"Who is ICAC?’’ former billionaire coalminer Nathan Tinkler texted his employee Darren Williams in April last year on learning that an investigator from the corruption watchdog had visited his offices.
If he did not know then, Tinkler certainly knows now. He will be one of the most watched witnesses to appear before the NSW Independent Commission Against Corruption as it continues with its sensational Operation Spicer inquiry, which is lifting the lid on the realpolitik of political donations.
Tinkler was due to appear and expected to answer questions about a $66,000 donation made to the shadowy company Eightbyfive, which was run out of the offices of former state Liberal resources minister Chris Hartcher. But within days the inquiry has spread to the former Labor NSW government and to current Liberal police minister Mike Gallacher, who resigned on Friday, and potentially even further.
One of the common threads is Tinkler, the Hunter Valley billionaire who once owned interests in developer Buildev, the Maules Creek coalmine and Ashton Mining and had plans to build a coal loader in Newcastle.
He also owned one of the biggest horse studs in the Hunter, Patinack Farm, and was financier of the Newcastle Knights rugby league team.
Nowadays he is being chased by a bevy of creditors. But, in 2011, he was riding high and, according to counsel assisting ICAC, Geoffrey Watson, SC, he was a central figure in corrupt schemes to win political support for his projects.
On the Liberal side, it is a donation of $66,000 ostensibly made by Patinack Farm to Eightbyfive, run by Hartcher’s office by staffer Tim Koelma, that is being questioned.
Watson has alleged that it was nothing other than a slush fund. Executives from Buildev have insisted it was a marketing company engaged to do work for Patinack Farm.
But as the inquiry proceeded last week, chains of emails, text messages and phone records pointed to the conclusion that it was nothing more than an elaborate scheme by Buildev, which was prohibited as a developer from giving donations, to hide its contributions.
What the commission will want to know is whether Tinkler was the orchestrator of the scheme, what he wanted in return for his $66,000 and what was said at various meetings with state politicians including Hartcher, Deputy Premier Andrew Stoner and possibly former premier Barry O’Farrell.
Last week, former state Labor member for Newcastle Jodi McKay told ICAC that just before the 2011 state campaign, when she was facing an extremely tough fight to hold her seat, she had met Tinkler to discuss his support of the Newcastle Knights. McKay had earlier instituted a ban on talking to Tinkler about the coal loader after she had discovered, when a journalist pointed it out, that Tinkler had donated $50,000 to her campaign via head office in 2007. She told ICAC she felt compromised by that donation and resolved to distance herself from decisions on the coal project.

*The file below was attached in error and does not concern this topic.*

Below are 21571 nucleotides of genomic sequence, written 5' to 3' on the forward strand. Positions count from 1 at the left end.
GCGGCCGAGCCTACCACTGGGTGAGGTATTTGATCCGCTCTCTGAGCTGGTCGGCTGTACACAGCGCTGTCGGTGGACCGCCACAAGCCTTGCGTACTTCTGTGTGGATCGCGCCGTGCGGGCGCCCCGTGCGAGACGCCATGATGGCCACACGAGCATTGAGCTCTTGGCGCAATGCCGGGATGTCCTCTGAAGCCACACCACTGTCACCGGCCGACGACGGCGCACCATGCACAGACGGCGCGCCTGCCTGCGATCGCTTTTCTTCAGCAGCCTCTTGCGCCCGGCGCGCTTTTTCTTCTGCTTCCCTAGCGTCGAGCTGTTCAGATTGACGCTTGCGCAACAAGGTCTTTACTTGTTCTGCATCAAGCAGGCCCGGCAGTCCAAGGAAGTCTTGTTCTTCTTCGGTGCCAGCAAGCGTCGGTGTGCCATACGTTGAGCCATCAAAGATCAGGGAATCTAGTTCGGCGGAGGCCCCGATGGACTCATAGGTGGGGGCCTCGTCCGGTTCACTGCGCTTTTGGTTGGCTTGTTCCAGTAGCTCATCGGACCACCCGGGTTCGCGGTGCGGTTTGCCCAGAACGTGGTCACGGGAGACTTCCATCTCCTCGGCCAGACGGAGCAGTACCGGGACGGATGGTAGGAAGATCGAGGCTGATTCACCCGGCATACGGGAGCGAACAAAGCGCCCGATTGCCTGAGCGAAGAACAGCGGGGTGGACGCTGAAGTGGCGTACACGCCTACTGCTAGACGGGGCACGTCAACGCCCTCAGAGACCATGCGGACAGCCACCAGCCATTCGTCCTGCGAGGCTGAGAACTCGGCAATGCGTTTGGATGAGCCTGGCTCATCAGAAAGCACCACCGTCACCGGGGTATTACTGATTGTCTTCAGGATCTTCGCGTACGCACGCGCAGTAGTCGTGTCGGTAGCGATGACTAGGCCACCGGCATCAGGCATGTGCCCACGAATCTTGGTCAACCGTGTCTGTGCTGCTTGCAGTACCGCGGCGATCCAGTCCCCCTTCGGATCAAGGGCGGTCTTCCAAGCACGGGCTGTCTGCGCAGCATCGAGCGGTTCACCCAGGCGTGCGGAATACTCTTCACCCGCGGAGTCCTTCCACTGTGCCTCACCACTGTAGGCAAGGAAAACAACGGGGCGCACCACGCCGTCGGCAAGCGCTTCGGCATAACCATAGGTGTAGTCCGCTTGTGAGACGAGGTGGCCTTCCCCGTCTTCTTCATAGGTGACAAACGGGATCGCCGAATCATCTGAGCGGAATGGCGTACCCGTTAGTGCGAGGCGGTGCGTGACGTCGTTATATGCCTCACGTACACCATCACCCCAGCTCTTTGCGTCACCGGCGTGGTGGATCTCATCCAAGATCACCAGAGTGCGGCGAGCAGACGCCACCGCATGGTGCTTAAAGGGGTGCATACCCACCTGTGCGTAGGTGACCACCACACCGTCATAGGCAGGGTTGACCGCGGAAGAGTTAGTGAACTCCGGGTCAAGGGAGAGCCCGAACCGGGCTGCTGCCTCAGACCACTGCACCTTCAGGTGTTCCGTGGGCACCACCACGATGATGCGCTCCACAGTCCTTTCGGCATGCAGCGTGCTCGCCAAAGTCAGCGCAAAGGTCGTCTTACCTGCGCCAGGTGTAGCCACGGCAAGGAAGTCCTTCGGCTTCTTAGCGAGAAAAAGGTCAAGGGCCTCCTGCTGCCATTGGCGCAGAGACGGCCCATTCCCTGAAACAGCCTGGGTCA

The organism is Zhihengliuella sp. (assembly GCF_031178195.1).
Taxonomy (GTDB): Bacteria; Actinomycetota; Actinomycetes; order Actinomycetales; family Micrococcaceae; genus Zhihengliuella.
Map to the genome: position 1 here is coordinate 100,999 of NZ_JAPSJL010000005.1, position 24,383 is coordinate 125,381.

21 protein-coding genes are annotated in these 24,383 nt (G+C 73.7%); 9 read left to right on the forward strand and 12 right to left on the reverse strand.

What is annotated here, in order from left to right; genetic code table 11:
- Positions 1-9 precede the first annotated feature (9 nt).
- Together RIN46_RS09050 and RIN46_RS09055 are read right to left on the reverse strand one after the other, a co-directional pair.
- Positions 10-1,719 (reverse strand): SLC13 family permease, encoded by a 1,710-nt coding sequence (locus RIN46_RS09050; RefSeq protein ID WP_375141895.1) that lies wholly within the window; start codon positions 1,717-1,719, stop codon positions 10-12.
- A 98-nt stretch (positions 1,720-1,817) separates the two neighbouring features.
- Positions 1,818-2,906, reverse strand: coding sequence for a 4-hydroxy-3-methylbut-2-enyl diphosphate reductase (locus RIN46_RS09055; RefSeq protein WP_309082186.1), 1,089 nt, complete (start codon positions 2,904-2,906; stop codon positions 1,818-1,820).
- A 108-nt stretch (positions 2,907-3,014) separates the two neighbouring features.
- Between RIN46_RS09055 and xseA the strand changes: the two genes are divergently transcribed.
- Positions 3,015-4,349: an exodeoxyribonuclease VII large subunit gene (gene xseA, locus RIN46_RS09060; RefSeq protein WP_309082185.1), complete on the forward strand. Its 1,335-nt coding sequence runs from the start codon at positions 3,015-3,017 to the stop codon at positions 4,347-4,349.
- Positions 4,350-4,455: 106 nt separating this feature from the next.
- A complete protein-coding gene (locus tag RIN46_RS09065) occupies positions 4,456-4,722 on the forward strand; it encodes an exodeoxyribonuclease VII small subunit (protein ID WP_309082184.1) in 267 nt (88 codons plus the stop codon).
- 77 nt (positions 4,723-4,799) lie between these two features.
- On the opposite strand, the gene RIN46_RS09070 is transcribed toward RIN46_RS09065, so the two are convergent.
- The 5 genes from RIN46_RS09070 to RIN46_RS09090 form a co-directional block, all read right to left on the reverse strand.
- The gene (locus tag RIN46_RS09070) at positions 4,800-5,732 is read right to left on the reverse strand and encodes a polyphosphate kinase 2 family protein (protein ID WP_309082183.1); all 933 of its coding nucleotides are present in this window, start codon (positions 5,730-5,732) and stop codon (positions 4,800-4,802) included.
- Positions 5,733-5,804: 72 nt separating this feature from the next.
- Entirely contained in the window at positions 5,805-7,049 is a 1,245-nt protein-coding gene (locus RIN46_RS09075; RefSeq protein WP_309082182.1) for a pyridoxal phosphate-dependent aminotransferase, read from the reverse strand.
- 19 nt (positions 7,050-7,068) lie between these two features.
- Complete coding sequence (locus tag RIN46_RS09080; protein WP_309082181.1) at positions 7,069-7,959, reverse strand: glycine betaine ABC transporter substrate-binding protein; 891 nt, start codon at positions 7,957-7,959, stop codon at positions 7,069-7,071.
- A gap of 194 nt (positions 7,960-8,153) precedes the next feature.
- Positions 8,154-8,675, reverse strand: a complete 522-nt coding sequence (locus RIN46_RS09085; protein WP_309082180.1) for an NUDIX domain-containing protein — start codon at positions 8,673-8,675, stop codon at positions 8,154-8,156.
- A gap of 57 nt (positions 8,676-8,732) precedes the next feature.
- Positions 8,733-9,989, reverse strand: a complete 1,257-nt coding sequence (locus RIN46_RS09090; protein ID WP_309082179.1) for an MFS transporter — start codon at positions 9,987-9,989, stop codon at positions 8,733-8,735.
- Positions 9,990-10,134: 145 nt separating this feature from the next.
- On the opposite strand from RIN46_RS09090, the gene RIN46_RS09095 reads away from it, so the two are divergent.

But, with the election looming in 2011, Tinkler made another offer of support. ‘‘He offered to donate to my campaign. I said, ‘You can’t, Nathan, you are a developer’,’’ she said. McKay told ICAC he replied: ‘‘I have hundreds of employees and I can get around the rules that way.’’
Asked if that sounded like a bribe, she replied: ‘‘It certainly felt like he wanted my support and he was prepared to buy it.’’
But more revelations were to come. McKay told ICAC she phoned the then treasurer and ports minister Eric Roozendaal to talk to him about the delay in approving the rival proposal for a container terminal, which she was supporting. She told ICAC that Roozendaal said in a soft voice, ‘‘Haven’t you spoken to Tinkler?’’
McKay said it became clear to her that Roozendaal knew about the attempted bribe.
‘‘I will not support what you are doing,’’ she said she yelled at him. ‘‘Don’t say things like that over the phone,’’ she said he replied. McKay reported the offer of a ‘‘donation’’ to ICAC, the police and the Election Funding Authority.
Tinkler’s barrister has already foreshadowed that he will deny the conversation with McKay about hiding donations ever took place. Tinkler will also face questions about his role in a flyer that began circulating just as the campaign kicked off in March, alleging that McKay was backing thousands of trucks travelling through local suburbs 365 days of the year.
On Thursday, Watson told her the dirt sheet had been traced to Tinkler, and former Labor colleagues, former sports minister Joe Tripodi and his eyes and ears in Newcastle, Anne Wills. It was too much for McKay and she burst into tears.
And what was Tinkler’s reaction when his staff informed him what ICAC was? He sent a text that ICAC has retrieved. ‘‘Oh, mate, you are f---ing kidding me. What have I ever had to do with this business, can’t trust anyone.’’
No doubt Tinkler will be as colourful when he appears before the commission.
The story Former Hunter Valley billionaire Nathan Tinkler to enlighten NSW corruption inquiry ICAC first appeared on The Sydney Morning Herald.